Whoever wins the race to become Mayor of London should remind the government that levelling up cannot mean levelling down London, writes Chris Hayward
London’s mayoral race is set. Although not all parties have declared, Susan Hall is running as the Conservative candidate against Labour incumbent, Sadiq Khan, and the Green’s Zoë Garbett in next May’s election.
The winner will have the opportunity to shape London’s future across a range of areas including housing, transport, and policing. Whilst much of the forthcoming debate will rightly focus on these local issues, London’s place in the national picture must not be forgotten.
The mayoralty is one of the most powerful platforms outside of Westminster politics, so they must make London’s voice heard.
The capital faces unique challenges and has major inequalities, with 2.5 million people – roughly equivalent to the population of Birmingham – still living in poverty.
So drawing resources away from those who need it is not a solution. It is therefore vital that the Mayor champions the case that levelling up the country does not mean levelling down London.
Rather than viewing issues such as levelling up as north versus south, we should instead be looking within regions and within sectors for answers.
Take our financial and professional services sector, for example, two-thirds of these jobs are outside London. As the sector thrives, as people learn new skills and develop their careers, it is cities across the country, like Manchester, like Leeds, and yes, London, who benefit.
The key is for places with shared interests – like in financial services – to work together. This often happens most effectively when business is supported at the local level, such as the Mayor of London working with counterparts across the country on shared challenges.
The Mayor is also an ambassador for London internationally, showcasing the best of what we have to offer around the world.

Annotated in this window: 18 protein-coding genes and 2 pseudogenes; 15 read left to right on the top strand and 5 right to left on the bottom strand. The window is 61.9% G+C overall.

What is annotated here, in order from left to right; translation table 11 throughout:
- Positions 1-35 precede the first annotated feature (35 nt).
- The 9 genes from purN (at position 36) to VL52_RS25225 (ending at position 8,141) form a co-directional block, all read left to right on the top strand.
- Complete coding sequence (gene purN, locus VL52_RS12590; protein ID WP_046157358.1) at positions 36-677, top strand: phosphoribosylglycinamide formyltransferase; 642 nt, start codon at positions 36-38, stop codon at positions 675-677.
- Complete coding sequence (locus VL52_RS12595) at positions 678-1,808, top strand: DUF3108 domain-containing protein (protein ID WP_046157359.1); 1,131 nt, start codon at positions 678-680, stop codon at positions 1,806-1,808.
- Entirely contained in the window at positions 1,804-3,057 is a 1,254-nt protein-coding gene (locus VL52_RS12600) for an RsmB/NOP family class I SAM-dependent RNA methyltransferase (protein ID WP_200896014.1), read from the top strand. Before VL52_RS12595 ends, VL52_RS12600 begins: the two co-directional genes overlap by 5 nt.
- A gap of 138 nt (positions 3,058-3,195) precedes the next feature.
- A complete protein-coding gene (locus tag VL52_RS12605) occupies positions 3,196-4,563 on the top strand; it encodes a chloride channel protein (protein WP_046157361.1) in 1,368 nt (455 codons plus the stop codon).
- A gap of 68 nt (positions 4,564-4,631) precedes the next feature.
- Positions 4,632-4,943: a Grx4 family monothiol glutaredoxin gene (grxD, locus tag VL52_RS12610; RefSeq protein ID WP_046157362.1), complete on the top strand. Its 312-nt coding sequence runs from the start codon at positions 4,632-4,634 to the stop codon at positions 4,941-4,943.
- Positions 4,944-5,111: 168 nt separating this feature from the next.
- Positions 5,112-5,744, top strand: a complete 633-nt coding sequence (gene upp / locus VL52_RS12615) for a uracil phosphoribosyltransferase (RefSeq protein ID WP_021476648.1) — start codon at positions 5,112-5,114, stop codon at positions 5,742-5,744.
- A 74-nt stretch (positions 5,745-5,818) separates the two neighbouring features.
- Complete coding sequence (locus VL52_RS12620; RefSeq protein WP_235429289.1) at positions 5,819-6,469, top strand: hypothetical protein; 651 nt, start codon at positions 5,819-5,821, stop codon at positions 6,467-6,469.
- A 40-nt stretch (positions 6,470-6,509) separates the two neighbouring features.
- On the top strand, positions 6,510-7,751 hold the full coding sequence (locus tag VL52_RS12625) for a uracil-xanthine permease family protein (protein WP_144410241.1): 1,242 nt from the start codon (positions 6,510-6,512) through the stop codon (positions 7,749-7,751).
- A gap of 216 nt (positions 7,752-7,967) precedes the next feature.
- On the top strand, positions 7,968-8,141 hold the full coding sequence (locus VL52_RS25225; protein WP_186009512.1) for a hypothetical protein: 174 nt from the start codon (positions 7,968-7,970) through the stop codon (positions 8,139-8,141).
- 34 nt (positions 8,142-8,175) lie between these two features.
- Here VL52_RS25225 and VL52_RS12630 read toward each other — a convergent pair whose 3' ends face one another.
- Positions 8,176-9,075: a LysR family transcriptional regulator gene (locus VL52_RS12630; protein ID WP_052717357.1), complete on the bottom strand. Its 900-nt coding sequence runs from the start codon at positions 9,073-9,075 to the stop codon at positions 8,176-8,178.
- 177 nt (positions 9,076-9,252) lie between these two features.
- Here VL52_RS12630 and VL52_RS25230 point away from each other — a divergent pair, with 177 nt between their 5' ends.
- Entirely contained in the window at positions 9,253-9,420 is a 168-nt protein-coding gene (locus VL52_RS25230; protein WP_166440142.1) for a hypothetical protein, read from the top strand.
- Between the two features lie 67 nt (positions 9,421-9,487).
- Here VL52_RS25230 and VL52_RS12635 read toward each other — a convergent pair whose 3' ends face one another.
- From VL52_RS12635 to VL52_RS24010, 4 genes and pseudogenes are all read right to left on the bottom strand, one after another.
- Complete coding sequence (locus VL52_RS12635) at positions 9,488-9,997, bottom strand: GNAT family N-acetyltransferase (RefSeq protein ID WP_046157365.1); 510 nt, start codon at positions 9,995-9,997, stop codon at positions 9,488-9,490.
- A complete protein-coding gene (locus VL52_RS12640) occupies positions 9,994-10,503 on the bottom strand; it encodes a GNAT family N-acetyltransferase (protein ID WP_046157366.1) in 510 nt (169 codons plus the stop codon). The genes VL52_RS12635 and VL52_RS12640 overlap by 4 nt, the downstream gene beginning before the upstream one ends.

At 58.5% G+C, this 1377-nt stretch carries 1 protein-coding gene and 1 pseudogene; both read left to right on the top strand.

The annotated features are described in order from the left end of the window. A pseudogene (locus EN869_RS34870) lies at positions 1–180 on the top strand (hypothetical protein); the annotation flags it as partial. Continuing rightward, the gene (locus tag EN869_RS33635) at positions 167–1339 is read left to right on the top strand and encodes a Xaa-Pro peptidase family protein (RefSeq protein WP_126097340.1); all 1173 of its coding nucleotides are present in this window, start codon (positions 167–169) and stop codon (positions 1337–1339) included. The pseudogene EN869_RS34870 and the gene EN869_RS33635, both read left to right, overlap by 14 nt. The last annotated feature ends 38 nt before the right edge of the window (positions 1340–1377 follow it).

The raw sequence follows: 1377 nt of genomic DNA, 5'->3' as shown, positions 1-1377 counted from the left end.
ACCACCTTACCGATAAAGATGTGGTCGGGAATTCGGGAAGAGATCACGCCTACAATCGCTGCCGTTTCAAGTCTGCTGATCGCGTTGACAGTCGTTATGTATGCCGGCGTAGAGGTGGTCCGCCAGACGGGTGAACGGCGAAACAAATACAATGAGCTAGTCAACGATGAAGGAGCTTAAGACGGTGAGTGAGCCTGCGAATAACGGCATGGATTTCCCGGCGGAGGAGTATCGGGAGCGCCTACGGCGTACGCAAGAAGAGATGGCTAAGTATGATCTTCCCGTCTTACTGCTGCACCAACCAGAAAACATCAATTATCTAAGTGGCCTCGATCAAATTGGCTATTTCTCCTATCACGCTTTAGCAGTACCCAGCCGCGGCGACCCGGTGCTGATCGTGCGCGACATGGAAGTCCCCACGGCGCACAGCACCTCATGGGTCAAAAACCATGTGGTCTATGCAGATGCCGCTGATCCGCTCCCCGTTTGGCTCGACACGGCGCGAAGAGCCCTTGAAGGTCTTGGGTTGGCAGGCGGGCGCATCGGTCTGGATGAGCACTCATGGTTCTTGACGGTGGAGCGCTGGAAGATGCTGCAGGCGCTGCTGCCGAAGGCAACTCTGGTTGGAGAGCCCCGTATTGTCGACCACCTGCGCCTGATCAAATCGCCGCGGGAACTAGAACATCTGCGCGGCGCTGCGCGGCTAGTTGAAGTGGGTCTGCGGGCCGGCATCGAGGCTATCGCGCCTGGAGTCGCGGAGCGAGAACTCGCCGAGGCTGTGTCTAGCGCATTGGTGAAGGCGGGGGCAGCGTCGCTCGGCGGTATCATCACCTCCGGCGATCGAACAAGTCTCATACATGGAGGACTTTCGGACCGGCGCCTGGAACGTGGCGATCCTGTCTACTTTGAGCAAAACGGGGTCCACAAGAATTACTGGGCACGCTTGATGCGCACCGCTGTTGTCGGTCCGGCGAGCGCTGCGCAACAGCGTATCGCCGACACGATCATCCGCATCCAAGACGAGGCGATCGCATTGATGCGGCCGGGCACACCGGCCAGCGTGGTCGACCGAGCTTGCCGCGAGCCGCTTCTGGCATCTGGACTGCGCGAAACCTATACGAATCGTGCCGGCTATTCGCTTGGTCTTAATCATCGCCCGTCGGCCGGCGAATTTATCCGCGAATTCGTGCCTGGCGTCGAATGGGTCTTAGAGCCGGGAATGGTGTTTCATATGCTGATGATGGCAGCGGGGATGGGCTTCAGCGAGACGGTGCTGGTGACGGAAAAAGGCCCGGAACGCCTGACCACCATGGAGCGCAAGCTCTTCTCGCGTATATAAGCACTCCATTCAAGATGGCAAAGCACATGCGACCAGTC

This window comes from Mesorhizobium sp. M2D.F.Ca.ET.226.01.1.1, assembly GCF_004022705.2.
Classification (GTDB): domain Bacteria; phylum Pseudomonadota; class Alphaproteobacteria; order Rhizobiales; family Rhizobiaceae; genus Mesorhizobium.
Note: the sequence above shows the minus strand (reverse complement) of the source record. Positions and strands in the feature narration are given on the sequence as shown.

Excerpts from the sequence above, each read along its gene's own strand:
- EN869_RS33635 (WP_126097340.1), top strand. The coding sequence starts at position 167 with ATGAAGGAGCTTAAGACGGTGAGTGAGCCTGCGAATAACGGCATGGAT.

Yet as outlined by the latest edition of the City of London Corporation’s global competitiveness study, London’s challenge as a global financial centre is significant. This includes post-pandemic recovery and growth.
To meet the needs of global and local businesses, to attract talent and investment, we need a focus on boosting visitor numbers to the capital, which is key to its pandemic recovery.
London would benefit from companies having access to growth capital. At present, too many companies are leaving and not returning, choosing to source capital elsewhere.
We need to find local capital, so that those young start-ups that were made here stay here. We also need to reduce our environmental impact. London is the world’s greatest city, so it is not beyond the reach of our ambitions to become the world’s greenest city.
We are the leading centre for green finance, a key part of the solution to tackling this climate crisis, but there is much more that we can do.
Whomever is mayor after the election, it is vital that they support London’s post-pandemic recovery, create an environment for business to thrive, and reduce our environmental impact.
We in the City will be watching the mayoral race intently, hoping that there is a meaningful discussion of the issues that matter to business.
I, like all in the Square Mile, look forward to working with whomever wins and will offer our help to carry London’s baton forward.